Danny Kwan's father, Ho Yuen, was sold when he was 4 years old to a farmer in Canton, China, who needed someone to watch his cows, then bought back when he was 10 by a rich uncle.
Ho Yuen went to Hong Kong in 1949 to look for work in a restaurant, leaving behind a wife, Yang Chun, who was seven months pregnant.
He said he would send for them when he had enough money, but, within a few months, China's borders were shut. Not until 1956 was Yang Chun allowed to join Ho Yuen in Hong Kong and their young son, Danny, was able to meet his father.
Danny grew up poor in Hong Kong, dropped out of school before the eighth grade and learned a trade through working for the telephone company.
He immigrated in 1971 to the United States, where he worked as a busboy at a Hollywood restaurant for a year while saving enough money to buy into a Chinese restaurant in Torrance, the Golden Pheasant.
After two years as a cook and waiter, he bought out his partners, brought his parents to Torrance to run the restaurant and went to work for Pacific Bell in Gardena. In 1974, he returned to Hong Kong to marry his childhood sweetheart, Estella, and brought her to Torrance.
They had three children.
On Friday night, the youngest, Michelle, 17, is favored to join Tenley Albright, Carol Heiss, Peggy Fleming, Dorothy Hamill and Kristi Yamaguchi among the pantheon of women from the United States who have won the Olympic gold medal in women's figure skating.
"It's the American dream, isn't it?" Danny Kwan said.
Kwan repeated his family history Thursday while sitting in the upper deck of White Ring arena, thankful for the distraction from a practice session involving the first six finishers from the previous night's short program. Michelle was first, and her primary competitor, fellow American Tara Lipinski, was second.
He usually is so nervous during practices that he can't sit with Estella. This one was no exception. He looked as though he couldn't wait to go outside for a smoke.
It will cost him. Michelle, exasperated after years of nagging him to quit smoking, started fining him a couple of years ago--$20 per cigarette.
"I figure I owe her about $60,000," he said.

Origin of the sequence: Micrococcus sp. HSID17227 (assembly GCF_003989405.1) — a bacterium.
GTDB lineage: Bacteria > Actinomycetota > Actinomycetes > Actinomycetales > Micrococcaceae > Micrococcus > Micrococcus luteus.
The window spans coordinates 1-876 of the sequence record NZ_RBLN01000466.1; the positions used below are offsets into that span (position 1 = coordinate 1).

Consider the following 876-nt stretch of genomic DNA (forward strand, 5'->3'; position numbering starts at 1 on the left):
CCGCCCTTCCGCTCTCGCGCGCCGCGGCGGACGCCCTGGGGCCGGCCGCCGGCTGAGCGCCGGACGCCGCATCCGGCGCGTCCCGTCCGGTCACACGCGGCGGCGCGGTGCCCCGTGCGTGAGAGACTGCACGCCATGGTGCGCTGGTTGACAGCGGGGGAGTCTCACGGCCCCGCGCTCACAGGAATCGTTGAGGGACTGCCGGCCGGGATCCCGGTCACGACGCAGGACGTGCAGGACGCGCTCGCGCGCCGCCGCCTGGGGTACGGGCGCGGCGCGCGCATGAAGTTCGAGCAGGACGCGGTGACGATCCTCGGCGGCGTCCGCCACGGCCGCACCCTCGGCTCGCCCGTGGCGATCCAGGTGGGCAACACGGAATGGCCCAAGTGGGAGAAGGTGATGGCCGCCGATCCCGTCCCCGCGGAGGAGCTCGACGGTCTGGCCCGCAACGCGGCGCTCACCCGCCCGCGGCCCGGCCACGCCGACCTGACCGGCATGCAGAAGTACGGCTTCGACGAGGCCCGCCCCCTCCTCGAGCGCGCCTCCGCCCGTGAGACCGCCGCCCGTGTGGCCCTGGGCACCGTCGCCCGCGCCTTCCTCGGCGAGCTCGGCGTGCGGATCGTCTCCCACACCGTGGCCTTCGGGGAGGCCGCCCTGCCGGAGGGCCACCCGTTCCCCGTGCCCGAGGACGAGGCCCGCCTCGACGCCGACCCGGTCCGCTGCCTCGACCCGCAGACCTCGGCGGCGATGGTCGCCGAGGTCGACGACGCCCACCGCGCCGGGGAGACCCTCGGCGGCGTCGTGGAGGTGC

"I lied to her a couple of times. I told her I'd quit if she finished in the top six at the national championships in 1993. I didn't. I told her I'd quit if she finished in the top three in 1994. I didn't.
"Maybe if she wins here . . ."
When I met Danny for the first time at the family restaurant in 1993, the first year Michelle was a senior skater, I found him to be quite different from the man I had been told to expect.
He had a reputation as a Little League father, a man who rushed Michelle onto figure skating's treacherous fast track, but he had reformed by then.
Then, as now, he enjoyed philosophizing on a variety of subjects, including parenting. What I liked about him is that he openly confessed he had no clue whether his theories were correct.
His job as a parent, he believed, was complicated by the fact he had two daughters, Michelle and Karen, who were exceptional figure skaters.
He didn't plan for that to happen.
One day, they were begging to learn to skate after watching their older brother, Ron, play ice hockey. The next, he was rising before dawn to drive them from Torrance to Lake Arrowhead for lessons, driving down the mountain for work in Gardena, driving back to Lake Arrowhead in the evening to retrieve them, then driving to Torrance.
It was a huge investment of his dollars, so much so that he once offered his daughters $50 a day not to skate because it would save him money, and his time. In return, he demanded results.
It was during that period, before his daughters received scholarships to Ice Castles International and began living at Lake Arrowhead, that Danny arrived at a very important conclusion.
That probably has as much to do as anything with the fact that Michelle not only is close to winning a gold medal here but also appears to be a content, well-adjusted teenager.
He would always be there to drive the car for his daughters, he promised himself, but Michelle and Karen would drive their figure skating careers.
Danny recalls specifically the night his eyes were opened.
On the eve of Michelle's first appearance in the national championships as an 11-year-old junior in 1992, Danny, sharing a hotel room with her in Orlando, Fla., suddenly was awakened when she began tossing and turning and talking in her sleep.
"She was saying, 'It's nothing, it's nothing,' repeating words I'd been telling her about the competition to take the pressure off of her," he said. "That's when I realized how much pressure she really was under, how tortured she was.
"I got up and paced the rest of the night. I hated myself for what I was doing to her.
"The next day I told her that she was probably going to be in skating for at least another 10 years, which meant about 100 competitions. I asked, 'If you're that stressed for the junior nationals, how will you be before the World Championships and Olympics?'
"I asked her if she was sure she wanted to go on. If she did, it had to be because that's what she wanted for herself, not for me. It was her choice, not mine.
"She said she could handle it. She has. I don't think she's missed a good night's sleep since."
Danny has, just as all parents do who are concerned about their children. But he has kept the promise he made to himself.
He has influence, just as he did on Karen's decision to quit competing this season after three consecutive top-10 finishes at the national championships and become a full-time student at Boston University.
He does not, however, have the final word on decisions involving Michelle's skating, any more than she does on his decision to smoke.
Her education? Yes. Her clothes? Yes. Makeup? Yes. Young men she wants to date? Definitely. Skating? That belongs to her.